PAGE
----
As the COVID-19 pandemic continues to send shockwaves across the globe, it is hard to escape the impact of the virus on individuals and businesses here in the UK. On 19 March 2020, with the stated purpose of enabling a response to an emergency situation and managing the effects of the pandemic, the UK Government introduced legislation in the form of the Coronavirus Bill 2020.
It is anticipated in the explanatory notes to the Bill that a severe pandemic could infect up to 80% of the population leading to a reduced workforce and increased pressure on health services and death management processes. The Bill therefore contains a range of extraordinary temporary measures that either amend existing legislation or introduce new statutory powers to allow the government to respond quickly in order to mitigate these impacts.
Whilst the Bill has wide-reaching implications in a number of different areas, we have summarised below the specific measures that may be relevant to UK employers.
As anticipated, the Bill introduces a temporary new form of unpaid statutory leave for emergency volunteers.
An eligible employee will be entitled to take emergency volunteering leave for a period of two, three or four consecutive weeks during an initial 16 week period which will commence on a date to be determined. If necessary, the relevant national authority will then be able to set further periods of up to 16 weeks (or less if the provisions are due to expire before then) in which such leave can be taken. An employee will not be able to take more than one period of leave within each 16 week period but may volunteer more than once in successive periods.
An employee must notify their employer in writing that they intend to be absent from work at least three days prior to the first day of leave. He or she must also obtain a certificate from an appropriate authority and provide the employer with a copy of this.
During any period of emergency volunteering leave, an employee will be entitled to benefit from (and will continue to be bound by) all the terms and conditions of employment which would have applied had he or she not been absent, with the exception of wages or salary (in relation to which see further below). Notably, with respect to pension rights, an employee will be treated as if their employment-related benefit scheme includes an emergency volunteering rule, even if it does not. Such rule would ensure that the employee is not disadvantaged because they have elected to take the leave, specifically in relation to membership, accrual of rights and/or determination of the amount of benefit payable under the scheme.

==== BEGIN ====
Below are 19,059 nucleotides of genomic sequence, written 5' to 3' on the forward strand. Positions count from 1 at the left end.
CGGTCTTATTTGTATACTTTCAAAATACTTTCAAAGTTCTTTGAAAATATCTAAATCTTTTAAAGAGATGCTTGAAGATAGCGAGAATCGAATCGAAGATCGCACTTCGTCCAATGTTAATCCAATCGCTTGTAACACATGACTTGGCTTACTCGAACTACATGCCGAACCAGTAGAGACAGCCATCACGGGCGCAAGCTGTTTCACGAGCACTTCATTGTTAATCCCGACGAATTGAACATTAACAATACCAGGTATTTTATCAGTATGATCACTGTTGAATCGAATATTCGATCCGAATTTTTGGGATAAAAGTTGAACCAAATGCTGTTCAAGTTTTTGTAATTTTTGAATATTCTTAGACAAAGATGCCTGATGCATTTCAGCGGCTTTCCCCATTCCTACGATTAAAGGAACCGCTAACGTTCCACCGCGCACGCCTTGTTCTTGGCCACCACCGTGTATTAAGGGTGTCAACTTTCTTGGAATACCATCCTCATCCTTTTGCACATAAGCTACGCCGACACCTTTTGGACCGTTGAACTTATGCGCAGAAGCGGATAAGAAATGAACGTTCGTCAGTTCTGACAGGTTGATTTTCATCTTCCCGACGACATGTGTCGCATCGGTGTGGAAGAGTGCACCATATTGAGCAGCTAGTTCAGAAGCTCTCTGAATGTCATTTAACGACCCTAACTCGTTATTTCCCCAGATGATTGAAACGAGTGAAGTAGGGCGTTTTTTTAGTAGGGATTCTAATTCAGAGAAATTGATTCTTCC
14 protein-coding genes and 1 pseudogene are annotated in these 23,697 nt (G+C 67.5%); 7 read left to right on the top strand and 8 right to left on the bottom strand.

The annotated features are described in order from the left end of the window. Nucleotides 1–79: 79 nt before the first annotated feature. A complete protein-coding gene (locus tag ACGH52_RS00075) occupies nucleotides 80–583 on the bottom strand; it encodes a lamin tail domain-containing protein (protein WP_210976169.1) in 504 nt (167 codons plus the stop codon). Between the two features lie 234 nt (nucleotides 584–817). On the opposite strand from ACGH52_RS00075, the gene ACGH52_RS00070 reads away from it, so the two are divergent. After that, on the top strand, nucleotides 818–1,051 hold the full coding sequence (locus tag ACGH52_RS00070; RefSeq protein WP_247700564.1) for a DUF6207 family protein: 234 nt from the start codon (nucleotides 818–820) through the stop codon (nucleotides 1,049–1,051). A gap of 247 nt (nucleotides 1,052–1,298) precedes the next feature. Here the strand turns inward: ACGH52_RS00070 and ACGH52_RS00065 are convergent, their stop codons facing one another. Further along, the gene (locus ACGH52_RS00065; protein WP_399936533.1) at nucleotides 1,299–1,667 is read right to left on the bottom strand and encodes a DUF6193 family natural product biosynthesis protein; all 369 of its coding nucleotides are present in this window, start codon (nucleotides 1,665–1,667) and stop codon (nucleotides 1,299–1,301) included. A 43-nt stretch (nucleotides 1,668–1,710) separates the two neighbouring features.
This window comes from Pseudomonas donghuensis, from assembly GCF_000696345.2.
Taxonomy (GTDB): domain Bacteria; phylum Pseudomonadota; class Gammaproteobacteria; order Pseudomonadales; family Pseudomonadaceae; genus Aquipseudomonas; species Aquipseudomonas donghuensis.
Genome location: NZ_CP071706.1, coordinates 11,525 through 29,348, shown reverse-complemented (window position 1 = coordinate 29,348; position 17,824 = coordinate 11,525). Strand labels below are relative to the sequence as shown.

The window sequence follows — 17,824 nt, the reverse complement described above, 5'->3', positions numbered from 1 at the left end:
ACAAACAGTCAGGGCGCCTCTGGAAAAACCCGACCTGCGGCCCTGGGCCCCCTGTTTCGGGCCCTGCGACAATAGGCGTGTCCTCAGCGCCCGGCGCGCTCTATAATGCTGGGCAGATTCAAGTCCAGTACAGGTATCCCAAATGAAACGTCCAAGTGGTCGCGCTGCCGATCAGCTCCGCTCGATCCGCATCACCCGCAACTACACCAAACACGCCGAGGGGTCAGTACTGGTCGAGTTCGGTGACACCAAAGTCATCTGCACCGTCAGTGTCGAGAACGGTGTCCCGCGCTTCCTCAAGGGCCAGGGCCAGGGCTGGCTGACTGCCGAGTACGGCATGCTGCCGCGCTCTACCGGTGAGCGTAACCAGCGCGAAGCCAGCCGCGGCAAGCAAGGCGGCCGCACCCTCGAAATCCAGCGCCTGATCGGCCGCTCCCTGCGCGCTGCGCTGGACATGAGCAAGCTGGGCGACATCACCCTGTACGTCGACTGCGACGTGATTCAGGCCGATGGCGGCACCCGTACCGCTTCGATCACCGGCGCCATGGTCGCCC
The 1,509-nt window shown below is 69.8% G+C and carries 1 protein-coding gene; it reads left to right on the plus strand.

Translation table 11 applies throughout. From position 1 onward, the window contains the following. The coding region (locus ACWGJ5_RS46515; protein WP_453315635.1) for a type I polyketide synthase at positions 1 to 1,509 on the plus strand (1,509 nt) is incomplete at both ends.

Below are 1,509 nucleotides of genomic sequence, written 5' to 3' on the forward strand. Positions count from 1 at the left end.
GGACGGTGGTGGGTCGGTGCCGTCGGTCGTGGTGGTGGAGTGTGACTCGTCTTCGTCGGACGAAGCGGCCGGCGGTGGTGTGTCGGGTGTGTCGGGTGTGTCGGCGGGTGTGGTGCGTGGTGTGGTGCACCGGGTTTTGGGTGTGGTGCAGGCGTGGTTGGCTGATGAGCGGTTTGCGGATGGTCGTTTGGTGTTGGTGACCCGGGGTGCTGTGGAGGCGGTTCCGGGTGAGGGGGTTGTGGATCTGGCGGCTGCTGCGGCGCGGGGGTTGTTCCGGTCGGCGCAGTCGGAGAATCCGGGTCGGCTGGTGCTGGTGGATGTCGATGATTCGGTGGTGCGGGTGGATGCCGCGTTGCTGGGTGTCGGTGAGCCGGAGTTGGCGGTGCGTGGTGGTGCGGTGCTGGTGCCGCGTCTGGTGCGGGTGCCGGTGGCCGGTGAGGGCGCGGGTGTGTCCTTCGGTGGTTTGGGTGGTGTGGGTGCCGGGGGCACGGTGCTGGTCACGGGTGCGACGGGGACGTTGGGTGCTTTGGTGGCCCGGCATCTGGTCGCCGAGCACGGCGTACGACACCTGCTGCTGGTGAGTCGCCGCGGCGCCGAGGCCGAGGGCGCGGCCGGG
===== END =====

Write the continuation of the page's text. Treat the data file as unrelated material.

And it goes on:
In addition to the above, an employee has the right to return to the job in which they were employed before the leave was taken on terms that are no less favourable and with the same seniority, pension and similar rights. An employee is also protected from being dismissed or subjected to a detriment on grounds that they took, sought to take or otherwise made use of the benefits of emergency volunteering leave or their employer believed that would do so.
The Bill also requires the Secretary of State to create a scheme to compensate volunteers for loss of earnings and travelling and subsistence expenses but further details of this are awaited.
Finally, employees will not be eligible for emergency volunteering leave if they work for an employer with less than ten employees, are employed by the Crown or specified parliamentary bodies or work in the police service.